Summary and book reviews of Hillbilly Elegy by J.D. Vance

Hillbilly Elegy

A Memoir of a Family and Culture in Crisis

by J.D. Vance

Hillbilly Elegy by J.D. Vance
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  • Published:
    Jun 2016, 272 pages

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Book Reviewed by:
Lisa Butts

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Book Summary

#1 New York Times Bestseller, named by the Times as one of the "6 books to help understand Trump's win"

From a former marine and Yale Law School graduate, a powerful account of growing up in a poor Rust Belt town that offers a broader, probing look at the struggles of America's white working class

Hillbilly Elegy is a passionate and personal analysis of a culture in crisis—that of white working-class Americans. The decline of this group, a demographic of our country that has been slowly disintegrating over forty years, has been reported on with growing frequency and alarm, but has never before been written about as searingly from the inside. J. D. Vance tells the true story of what a social, regional, and class decline feels like when you were born with it hung around your neck.

The Vance family story begins hopefully in postwar America. J. D.'s grandparents were "dirt poor and in love," and moved north from Kentucky's Appalachia region to Ohio in the hopes of escaping the dreadful poverty around them. They raised a middle-class family, and eventually their grandchild (the author) would graduate from Yale Law School, a conventional marker of their success in achieving generational upward mobility.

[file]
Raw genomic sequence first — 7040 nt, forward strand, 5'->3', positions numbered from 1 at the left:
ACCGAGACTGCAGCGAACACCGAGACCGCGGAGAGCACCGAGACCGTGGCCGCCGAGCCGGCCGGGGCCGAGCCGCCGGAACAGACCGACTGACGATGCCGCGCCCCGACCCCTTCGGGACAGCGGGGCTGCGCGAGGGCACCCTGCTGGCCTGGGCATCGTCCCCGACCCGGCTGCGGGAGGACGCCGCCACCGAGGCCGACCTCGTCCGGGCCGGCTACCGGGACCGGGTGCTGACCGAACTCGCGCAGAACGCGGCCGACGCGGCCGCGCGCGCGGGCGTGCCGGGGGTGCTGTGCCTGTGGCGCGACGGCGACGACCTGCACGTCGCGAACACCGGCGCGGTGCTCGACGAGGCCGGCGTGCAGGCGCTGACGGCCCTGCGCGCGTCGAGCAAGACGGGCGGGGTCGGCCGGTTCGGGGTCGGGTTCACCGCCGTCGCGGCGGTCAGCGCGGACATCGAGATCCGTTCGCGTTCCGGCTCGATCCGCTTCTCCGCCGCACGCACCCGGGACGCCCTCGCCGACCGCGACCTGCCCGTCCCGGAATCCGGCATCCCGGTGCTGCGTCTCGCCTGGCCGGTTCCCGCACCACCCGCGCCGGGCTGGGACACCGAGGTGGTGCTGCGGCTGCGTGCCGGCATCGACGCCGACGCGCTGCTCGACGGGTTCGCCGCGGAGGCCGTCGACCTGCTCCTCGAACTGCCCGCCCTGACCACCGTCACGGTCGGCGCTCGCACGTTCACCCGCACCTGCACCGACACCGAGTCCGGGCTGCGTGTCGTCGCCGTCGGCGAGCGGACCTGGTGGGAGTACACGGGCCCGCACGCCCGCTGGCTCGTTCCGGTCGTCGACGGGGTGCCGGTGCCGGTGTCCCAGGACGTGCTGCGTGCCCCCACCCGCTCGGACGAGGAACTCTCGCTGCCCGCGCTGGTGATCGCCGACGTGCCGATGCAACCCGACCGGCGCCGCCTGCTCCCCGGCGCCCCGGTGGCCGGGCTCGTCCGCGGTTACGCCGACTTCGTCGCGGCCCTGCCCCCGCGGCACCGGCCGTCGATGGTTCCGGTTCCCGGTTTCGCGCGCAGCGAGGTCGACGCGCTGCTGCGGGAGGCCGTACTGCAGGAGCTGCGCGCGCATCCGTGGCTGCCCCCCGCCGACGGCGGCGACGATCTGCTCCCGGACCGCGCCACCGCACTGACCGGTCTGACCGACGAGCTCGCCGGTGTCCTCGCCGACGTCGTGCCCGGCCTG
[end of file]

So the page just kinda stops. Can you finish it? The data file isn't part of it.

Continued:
But as the family saga of Hillbilly Elegy plays out, we learn that this is only the short, superficial version. Vance's grandparents, aunt, uncle, sister, and, most of all, his mother, struggled profoundly with the demands of their new middle-class life, and were never able to fully escape the legacy of abuse, alcoholism, poverty, and trauma so characteristic of their part of America. Vance piercingly shows how he himself still carries around the demons of their chaotic family history.

A deeply moving memoir with its share of humor and vividly colorful figures, Hillbilly Elegy is the story of how upward mobility really feels. And it is an urgent and troubling meditation on the loss of the American dream for a large segment of this country.

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Reviews

BookBrowse Review

BookBrowse

The issues at stake for Vance are not overtly political, but personal. He counts his blessings for the advantages he did have and expresses concern for the plight of those who grow up with even less. He fully admits that "no single book, or expert, or field could fully explain the problems of hillbillies in modern America," but this is an excellent place to start for those willing to put aside their prejudices and really listen.   (Reviewed by Lisa Butts).

Full Review (742 words).

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Media Reviews

Jennifer Senior, New York Times

[A] compassionate, discerning sociological analysis…Combining thoughtful inquiry with firsthand experience, Mr. Vance has inadvertently provided a civilized reference guide for an uncivilized election, and he's done so in a vocabulary intelligible to both Democrats and Republicans. Imagine that.

National Review

[Hillbilly Elegy] couldn't have been better timed...a harrowing portrait of much that has gone wrong in America over the past two generations...an honest look at the dysfunction that afflicts too many working-class Americans.